A short history of Kardinaal Mercierplein
Constructed in 1837-1839, Kardinaal Mercierplein was designed to connect the city centre with the newly-built railway station. The square was first named Egmontplaats after the opulent mansion Hof van Egmont, which was demolished to make way for the square. In 1918 the square was renamed Kardinaal Mercierplein in honour of Désiré-Joseph Mercier, archbishop of Mechelen.
Kardinaal Mercierplein boasts magnificent neo-classical buildings dating from the 1840s. In the middle of the square were two toll houses where the toll collectors had their offices. Up until 1860, on entering and leaving the walled city, you had to pay a toll at the city gates (or in the place where they once stood). Those levies accounted for half of the city’s revenue.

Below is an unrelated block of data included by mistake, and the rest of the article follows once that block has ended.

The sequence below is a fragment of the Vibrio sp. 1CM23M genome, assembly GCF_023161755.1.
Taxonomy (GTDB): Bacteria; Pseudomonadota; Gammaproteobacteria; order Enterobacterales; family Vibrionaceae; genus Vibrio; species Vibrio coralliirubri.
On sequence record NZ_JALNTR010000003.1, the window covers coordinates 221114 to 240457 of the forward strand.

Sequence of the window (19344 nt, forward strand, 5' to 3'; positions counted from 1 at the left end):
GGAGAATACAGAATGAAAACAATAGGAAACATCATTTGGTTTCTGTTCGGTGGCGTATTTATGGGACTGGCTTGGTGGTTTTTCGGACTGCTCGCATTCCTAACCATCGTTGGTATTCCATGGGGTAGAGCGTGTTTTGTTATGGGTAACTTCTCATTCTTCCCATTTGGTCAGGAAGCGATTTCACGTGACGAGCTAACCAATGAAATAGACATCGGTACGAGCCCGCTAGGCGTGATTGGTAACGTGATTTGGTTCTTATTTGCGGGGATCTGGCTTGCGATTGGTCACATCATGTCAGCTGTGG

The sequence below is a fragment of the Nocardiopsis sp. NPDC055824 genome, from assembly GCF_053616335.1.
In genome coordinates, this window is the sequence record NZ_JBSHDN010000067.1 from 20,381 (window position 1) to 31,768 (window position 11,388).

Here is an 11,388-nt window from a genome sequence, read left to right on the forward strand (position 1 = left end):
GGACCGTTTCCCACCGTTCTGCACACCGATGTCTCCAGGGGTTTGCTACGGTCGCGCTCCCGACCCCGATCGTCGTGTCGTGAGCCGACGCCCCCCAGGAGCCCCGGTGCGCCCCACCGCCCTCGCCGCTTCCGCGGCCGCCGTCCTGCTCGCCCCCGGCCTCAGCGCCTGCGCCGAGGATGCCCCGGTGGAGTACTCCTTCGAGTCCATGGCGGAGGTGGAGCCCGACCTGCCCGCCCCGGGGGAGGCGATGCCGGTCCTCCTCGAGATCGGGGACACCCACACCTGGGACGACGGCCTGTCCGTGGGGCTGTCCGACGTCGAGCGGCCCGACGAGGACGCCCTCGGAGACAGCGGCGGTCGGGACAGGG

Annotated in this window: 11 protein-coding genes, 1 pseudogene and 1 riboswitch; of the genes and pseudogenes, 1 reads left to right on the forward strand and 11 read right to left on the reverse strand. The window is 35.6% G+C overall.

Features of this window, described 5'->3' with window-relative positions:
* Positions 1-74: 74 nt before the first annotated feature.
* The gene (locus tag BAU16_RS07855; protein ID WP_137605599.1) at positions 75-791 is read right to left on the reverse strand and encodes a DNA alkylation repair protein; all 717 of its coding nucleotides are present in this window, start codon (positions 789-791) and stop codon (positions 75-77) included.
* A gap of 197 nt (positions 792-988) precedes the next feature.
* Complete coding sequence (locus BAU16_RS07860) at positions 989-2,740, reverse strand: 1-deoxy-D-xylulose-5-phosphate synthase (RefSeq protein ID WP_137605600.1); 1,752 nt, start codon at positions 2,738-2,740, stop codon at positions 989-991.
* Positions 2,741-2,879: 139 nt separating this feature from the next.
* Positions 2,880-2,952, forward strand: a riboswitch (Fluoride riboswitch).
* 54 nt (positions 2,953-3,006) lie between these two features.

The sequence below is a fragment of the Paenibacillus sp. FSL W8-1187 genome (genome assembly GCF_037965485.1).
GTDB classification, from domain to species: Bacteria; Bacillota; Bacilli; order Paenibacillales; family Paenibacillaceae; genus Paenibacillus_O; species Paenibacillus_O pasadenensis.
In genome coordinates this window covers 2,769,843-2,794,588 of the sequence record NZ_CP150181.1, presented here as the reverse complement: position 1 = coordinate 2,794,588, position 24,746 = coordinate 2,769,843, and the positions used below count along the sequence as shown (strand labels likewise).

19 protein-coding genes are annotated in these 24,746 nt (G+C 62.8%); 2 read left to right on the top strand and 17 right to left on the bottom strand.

The administrative buildings occupied by the customs and excise officers on Kardinaal Mercierplein were veritable showpieces. Given their location between the railway station and the Grote Markt, they constituted the main gateway to the city. They were eight metres high,15 meters wide and had several different entry points.
Once the toll was abolished in 1860, it was not long before most toll houses disappeared from the cityscape. The one on Kardinaal Mercierplein survived until 1961 when the ring road around Mechelen was widened.
Kardinaal Mercierplein from Hendrik Consciencestraat. © www.regionalebeeldbank.be
Kardinaal Mercierplein from Graaf van Egmontstraat, showing the two toll houses and, in the background, the station. © www.regionalebeeldbank.be
The two toll houses on Kardinaal Mercierplein seen from Schuttersvest, pre-1914 © www.regionalebeeldbank.be